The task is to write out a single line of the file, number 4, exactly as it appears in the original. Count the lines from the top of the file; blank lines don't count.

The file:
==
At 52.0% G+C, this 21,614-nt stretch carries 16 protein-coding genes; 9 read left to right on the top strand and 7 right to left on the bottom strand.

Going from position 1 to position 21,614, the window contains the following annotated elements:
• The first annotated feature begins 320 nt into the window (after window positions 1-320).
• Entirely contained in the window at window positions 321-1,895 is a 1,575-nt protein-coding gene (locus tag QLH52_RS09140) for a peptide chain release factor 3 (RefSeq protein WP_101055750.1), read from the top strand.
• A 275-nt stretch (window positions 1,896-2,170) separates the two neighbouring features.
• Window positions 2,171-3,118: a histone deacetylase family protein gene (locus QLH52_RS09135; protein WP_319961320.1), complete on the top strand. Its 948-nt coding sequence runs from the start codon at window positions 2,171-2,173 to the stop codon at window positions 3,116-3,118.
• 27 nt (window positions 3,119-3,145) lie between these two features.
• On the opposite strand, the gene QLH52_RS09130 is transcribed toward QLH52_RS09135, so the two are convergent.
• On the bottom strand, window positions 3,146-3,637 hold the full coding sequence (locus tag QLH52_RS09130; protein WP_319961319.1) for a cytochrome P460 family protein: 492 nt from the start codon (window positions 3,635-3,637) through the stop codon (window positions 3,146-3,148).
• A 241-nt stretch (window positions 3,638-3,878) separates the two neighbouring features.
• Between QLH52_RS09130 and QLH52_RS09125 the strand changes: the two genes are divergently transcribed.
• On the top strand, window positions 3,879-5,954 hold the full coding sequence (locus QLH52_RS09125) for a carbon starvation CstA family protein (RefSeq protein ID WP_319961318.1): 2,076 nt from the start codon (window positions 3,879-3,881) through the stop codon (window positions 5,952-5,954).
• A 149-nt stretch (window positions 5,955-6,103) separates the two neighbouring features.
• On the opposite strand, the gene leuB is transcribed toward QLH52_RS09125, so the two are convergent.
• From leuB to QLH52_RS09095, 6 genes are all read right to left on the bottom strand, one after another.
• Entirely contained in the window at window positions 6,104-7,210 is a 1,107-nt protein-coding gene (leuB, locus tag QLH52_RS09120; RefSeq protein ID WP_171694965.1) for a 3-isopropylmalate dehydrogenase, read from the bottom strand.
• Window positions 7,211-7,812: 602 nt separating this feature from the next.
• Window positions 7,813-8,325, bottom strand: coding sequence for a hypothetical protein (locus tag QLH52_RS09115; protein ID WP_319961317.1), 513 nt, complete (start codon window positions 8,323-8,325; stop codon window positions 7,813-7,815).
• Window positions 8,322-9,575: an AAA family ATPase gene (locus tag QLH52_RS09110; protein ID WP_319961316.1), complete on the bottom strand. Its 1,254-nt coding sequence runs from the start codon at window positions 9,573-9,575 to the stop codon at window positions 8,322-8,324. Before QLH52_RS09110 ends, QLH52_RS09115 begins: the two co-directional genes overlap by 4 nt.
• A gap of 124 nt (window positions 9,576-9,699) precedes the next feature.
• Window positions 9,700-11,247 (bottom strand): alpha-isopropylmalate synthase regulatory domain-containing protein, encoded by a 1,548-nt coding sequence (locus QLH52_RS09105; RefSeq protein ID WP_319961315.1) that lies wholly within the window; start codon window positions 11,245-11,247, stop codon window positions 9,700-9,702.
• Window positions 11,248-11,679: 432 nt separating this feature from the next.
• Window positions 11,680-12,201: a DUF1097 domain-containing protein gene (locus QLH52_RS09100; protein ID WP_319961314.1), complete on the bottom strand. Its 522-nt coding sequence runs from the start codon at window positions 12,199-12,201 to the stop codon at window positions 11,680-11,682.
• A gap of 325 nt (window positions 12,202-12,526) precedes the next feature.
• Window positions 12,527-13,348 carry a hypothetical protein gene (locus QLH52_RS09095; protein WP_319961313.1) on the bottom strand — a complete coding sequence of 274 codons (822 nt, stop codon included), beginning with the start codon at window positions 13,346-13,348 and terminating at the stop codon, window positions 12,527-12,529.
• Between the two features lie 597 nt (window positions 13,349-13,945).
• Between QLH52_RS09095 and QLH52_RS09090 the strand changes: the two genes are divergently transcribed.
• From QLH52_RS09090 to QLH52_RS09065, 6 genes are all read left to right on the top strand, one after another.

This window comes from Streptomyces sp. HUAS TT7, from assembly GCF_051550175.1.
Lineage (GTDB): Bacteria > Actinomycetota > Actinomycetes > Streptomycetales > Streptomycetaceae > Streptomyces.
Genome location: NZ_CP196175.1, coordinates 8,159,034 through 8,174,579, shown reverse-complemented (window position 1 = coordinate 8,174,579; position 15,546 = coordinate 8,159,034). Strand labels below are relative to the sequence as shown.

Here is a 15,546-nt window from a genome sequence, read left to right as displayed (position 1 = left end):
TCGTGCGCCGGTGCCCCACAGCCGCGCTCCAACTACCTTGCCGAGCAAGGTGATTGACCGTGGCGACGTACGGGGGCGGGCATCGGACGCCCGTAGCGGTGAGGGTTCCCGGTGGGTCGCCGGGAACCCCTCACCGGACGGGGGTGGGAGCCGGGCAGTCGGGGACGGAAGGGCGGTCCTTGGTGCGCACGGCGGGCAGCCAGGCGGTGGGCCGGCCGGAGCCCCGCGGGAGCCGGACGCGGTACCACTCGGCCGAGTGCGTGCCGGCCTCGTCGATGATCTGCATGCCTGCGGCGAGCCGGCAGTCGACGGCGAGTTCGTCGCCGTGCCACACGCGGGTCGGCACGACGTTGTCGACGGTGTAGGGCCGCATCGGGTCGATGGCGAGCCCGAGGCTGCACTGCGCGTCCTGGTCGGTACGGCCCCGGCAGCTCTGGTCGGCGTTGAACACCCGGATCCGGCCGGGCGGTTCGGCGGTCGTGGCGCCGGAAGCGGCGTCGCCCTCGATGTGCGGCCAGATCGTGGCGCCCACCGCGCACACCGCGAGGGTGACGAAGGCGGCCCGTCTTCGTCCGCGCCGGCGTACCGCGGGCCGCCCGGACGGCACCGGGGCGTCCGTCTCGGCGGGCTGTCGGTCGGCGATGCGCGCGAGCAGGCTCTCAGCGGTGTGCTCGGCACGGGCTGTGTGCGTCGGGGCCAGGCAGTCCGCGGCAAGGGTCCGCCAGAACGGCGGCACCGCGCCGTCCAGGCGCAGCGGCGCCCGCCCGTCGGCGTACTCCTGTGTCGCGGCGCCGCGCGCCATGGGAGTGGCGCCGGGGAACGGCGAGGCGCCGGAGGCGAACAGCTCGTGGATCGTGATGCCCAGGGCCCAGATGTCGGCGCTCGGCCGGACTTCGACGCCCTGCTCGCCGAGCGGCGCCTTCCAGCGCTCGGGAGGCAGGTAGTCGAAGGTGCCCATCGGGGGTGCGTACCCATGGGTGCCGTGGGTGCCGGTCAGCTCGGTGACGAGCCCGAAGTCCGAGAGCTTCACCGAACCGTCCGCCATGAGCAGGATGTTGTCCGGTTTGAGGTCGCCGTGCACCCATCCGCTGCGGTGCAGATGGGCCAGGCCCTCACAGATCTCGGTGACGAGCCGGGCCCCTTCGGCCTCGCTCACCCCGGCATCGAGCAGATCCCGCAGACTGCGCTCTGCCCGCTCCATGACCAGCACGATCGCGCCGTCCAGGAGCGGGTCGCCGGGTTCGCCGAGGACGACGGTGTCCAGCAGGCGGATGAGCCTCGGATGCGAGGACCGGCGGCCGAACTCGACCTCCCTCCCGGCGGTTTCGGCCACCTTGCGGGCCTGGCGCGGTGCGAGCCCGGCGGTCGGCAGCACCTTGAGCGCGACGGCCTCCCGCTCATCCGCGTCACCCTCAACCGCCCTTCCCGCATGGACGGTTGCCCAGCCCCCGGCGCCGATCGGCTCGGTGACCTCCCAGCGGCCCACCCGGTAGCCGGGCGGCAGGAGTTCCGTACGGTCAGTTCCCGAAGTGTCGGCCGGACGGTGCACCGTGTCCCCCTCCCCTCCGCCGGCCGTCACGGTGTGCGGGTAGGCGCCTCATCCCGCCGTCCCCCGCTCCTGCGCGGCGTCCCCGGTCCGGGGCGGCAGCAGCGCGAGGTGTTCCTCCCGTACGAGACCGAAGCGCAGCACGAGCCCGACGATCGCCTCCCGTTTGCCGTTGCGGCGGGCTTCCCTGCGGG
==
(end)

• Entirely contained in the window at window positions 321-1,895 is a 1,575-nt protein-coding gene (locus tag QLH52_RS09140) for a peptide chain release factor 3 (RefSeq protein WP_101055750.1), read from the top strand.